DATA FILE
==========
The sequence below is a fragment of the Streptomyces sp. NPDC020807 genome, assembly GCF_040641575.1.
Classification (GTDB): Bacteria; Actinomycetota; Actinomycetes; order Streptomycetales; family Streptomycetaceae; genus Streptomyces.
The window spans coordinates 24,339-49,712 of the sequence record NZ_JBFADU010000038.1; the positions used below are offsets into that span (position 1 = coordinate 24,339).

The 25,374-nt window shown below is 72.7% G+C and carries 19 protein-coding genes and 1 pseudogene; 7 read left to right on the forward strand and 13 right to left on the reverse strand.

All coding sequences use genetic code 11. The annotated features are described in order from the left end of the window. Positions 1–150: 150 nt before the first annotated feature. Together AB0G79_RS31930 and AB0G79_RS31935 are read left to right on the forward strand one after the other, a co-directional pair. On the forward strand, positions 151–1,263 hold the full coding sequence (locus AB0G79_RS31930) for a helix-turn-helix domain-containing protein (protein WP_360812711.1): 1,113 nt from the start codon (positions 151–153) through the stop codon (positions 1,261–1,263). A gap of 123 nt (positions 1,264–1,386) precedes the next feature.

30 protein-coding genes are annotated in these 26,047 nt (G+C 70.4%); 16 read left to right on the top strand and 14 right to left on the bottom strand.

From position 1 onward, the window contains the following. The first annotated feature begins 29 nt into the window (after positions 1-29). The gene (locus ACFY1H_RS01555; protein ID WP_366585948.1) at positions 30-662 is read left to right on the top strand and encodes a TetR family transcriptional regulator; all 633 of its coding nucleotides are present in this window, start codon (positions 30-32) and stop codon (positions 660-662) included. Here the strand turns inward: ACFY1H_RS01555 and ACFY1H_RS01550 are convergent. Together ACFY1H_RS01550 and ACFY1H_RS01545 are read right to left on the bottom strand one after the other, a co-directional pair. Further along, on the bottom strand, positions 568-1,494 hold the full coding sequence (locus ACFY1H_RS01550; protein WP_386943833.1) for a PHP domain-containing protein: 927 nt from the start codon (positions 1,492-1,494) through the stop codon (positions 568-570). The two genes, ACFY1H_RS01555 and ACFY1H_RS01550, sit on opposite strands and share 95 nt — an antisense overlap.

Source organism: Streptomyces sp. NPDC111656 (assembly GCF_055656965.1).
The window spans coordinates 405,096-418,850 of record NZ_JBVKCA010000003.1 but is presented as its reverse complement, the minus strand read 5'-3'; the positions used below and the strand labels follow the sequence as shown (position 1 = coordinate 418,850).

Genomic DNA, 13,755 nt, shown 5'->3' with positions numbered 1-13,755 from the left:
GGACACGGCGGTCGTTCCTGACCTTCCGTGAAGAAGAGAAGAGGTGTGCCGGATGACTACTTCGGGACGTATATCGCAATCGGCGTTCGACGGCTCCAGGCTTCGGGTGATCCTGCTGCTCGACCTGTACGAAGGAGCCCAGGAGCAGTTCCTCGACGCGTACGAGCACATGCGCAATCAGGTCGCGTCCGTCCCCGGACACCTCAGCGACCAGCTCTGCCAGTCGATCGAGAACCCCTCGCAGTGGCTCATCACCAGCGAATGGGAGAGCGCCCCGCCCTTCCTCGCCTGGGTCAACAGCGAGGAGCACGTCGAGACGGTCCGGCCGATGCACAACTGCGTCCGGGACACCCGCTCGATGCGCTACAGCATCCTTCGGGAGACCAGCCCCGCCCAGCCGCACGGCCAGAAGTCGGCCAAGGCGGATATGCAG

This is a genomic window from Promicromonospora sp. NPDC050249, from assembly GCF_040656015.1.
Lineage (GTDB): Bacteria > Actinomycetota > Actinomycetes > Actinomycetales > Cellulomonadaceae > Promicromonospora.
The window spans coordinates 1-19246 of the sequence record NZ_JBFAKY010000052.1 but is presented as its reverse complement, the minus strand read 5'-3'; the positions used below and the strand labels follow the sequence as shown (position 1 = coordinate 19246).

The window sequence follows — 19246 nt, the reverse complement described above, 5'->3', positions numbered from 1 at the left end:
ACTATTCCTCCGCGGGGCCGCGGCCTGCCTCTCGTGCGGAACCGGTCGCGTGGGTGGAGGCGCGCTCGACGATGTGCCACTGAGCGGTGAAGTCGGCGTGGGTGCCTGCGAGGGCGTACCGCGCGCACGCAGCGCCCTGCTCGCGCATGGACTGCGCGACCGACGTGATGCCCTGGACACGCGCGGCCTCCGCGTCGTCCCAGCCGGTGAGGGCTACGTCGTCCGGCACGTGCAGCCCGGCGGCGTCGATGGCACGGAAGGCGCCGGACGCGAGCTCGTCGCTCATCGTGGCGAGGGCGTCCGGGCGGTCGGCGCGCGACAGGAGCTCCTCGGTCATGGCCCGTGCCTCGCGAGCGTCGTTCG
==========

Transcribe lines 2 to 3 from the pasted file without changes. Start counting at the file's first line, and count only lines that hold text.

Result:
Classification (GTDB): Bacteria; Actinomycetota; Actinomycetes; order Streptomycetales; family Streptomycetaceae; genus Streptomyces.
The window spans coordinates 24,339-49,712 of the sequence record NZ_JBFADU010000038.1; the positions used below are offsets into that span (position 1 = coordinate 24,339).